China Will No Longer Accept Key North Korean Imports Following The U.N.’s New Sanctions

08.14.17 3 months ago

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President Trump has been slamming China for what he perceives as a lack of cooperation, but the Asian superpower has quietly been working its own economic angle with North Korea rather than joining Trump in all of his “fire and fury” bluster. Now, North Korea is going to have to do without Chinese trade, as China has refused to accept key imports in line with the United Nations’ latest sanctions.

Starting September 5th, China will no longer import North Korean coal, iron, lead, and fish. That should have made the White House happy, as China is one of the only countries that will trade with North Korea (above board, that is). China’s Xi Jinping urged President Trump to try further diplomacy after a recent exchange of harsh words with Kim Jong-un that resulted in threats against Guam, and now he’s going along with the U.N. sanctions that Trump lobbied for him to support.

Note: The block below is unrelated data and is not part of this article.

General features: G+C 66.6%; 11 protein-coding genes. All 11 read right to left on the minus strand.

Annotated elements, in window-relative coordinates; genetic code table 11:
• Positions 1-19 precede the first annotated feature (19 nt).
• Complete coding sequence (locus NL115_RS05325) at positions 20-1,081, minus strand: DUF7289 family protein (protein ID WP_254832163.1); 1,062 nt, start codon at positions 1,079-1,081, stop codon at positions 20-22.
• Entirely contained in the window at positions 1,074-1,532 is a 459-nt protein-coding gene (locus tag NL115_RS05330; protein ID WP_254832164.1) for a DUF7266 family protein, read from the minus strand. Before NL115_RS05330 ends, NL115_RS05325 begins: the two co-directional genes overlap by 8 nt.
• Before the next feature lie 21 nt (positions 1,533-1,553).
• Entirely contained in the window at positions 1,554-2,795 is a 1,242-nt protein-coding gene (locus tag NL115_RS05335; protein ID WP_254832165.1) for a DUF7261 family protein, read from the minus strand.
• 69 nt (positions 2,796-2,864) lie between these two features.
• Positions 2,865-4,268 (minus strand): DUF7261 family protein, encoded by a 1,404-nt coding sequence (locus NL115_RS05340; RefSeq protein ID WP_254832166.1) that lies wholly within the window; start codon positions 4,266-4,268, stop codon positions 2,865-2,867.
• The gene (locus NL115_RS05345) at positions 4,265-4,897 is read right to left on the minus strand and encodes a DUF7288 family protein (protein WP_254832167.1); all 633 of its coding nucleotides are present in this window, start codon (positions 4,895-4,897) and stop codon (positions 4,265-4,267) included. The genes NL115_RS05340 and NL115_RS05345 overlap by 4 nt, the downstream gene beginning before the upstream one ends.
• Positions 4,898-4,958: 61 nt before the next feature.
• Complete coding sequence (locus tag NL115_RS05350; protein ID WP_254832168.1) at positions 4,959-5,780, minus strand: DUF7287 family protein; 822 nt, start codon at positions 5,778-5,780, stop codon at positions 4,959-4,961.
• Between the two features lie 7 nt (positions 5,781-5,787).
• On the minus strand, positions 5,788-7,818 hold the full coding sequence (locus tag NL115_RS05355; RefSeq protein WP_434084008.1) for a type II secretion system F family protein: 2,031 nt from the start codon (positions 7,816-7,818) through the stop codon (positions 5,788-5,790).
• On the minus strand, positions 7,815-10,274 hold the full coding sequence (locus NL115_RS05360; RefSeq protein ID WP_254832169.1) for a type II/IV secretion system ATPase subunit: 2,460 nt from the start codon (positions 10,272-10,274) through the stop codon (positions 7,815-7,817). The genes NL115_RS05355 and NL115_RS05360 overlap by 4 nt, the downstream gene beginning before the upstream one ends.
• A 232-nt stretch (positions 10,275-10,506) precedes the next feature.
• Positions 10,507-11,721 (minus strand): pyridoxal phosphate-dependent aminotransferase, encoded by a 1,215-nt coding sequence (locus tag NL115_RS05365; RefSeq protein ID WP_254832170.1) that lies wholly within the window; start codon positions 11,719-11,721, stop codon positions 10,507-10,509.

Unfortunately, despite China’s attempts to soothe the two leaders and keep the peace, all while placating the United States on the sanctions deal, Trump still has plenty of ire with Xi Jinping. The New York Times reports that he is going to follow through on calling for an investigation into whether China violated intellectual property agreements. In other words, Trump is threatening China with a trade war if it doesn’t in turn wage war on North Korea through trade channels. It looks like nothing will really get Beijing back on Trump’s good side unless it also takes up Trump’s hardline approach. Not even blocking a billion dollar’s worth of trade with North Korea.

The two leaders did agree on a few points announced by the White House Saturday morning, noting, “President Trump and President Xi agreed North Korea must stop its provocative and escalatory behavior. The presidents also reiterated their mutual commitment to denuclearization of the Korean Peninsula.” But until they agree on how best to do that, it seems this awkward three-way stalemate will continue.

(Via Axios & New York Times)

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